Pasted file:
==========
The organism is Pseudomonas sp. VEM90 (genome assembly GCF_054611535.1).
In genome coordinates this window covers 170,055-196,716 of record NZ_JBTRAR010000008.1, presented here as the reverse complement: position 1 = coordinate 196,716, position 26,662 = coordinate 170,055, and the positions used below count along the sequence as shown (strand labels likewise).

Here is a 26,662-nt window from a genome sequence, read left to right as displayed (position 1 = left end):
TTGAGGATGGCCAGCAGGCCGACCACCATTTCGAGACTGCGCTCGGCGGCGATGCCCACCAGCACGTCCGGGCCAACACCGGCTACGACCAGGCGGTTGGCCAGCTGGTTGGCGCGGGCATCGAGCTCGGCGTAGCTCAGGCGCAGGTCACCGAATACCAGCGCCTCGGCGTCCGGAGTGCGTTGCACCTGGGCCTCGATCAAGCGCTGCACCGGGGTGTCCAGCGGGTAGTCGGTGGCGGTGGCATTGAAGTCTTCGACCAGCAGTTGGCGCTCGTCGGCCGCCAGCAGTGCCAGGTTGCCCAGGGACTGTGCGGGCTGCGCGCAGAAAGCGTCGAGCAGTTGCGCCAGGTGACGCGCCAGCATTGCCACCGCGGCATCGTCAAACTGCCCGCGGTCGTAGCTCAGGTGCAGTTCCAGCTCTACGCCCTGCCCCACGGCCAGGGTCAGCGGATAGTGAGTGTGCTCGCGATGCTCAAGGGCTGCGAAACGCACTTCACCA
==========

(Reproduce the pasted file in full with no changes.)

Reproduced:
The organism is Pseudomonas sp. VEM90 (genome assembly GCF_054611535.1).
In genome coordinates this window covers 170,055-196,716 of record NZ_JBTRAR010000008.1, presented here as the reverse complement: position 1 = coordinate 196,716, position 26,662 = coordinate 170,055, and the positions used below count along the sequence as shown (strand labels likewise).

Here is a 26,662-nt window from a genome sequence, read left to right as displayed (position 1 = left end):
TTGAGGATGGCCAGCAGGCCGACCACCATTTCGAGACTGCGCTCGGCGGCGATGCCCACCAGCACGTCCGGGCCAACACCGGCTACGACCAGGCGGTTGGCCAGCTGGTTGGCGCGGGCATCGAGCTCGGCGTAGCTCAGGCGCAGGTCACCGAATACCAGCGCCTCGGCGTCCGGAGTGCGTTGCACCTGGGCCTCGATCAAGCGCTGCACCGGGGTGTCCAGCGGGTAGTCGGTGGCGGTGGCATTGAAGTCTTCGACCAGCAGTTGGCGCTCGTCGGCCGCCAGCAGTGCCAGGTTGCCCAGGGACTGTGCGGGCTGCGCGCAGAAAGCGTCGAGCAGTTGCGCCAGGTGACGCGCCAGCATTGCCACCGCGGCATCGTCAAACTGCCCGCGGTCGTAGCTCAGGTGCAGTTCCAGCTCTACGCCCTGCCCCACGGCCAGGGTCAGCGGATAGTGAGTGTGCTCGCGATGCTCAAGGGCTGCGAAACGCACTTCACCA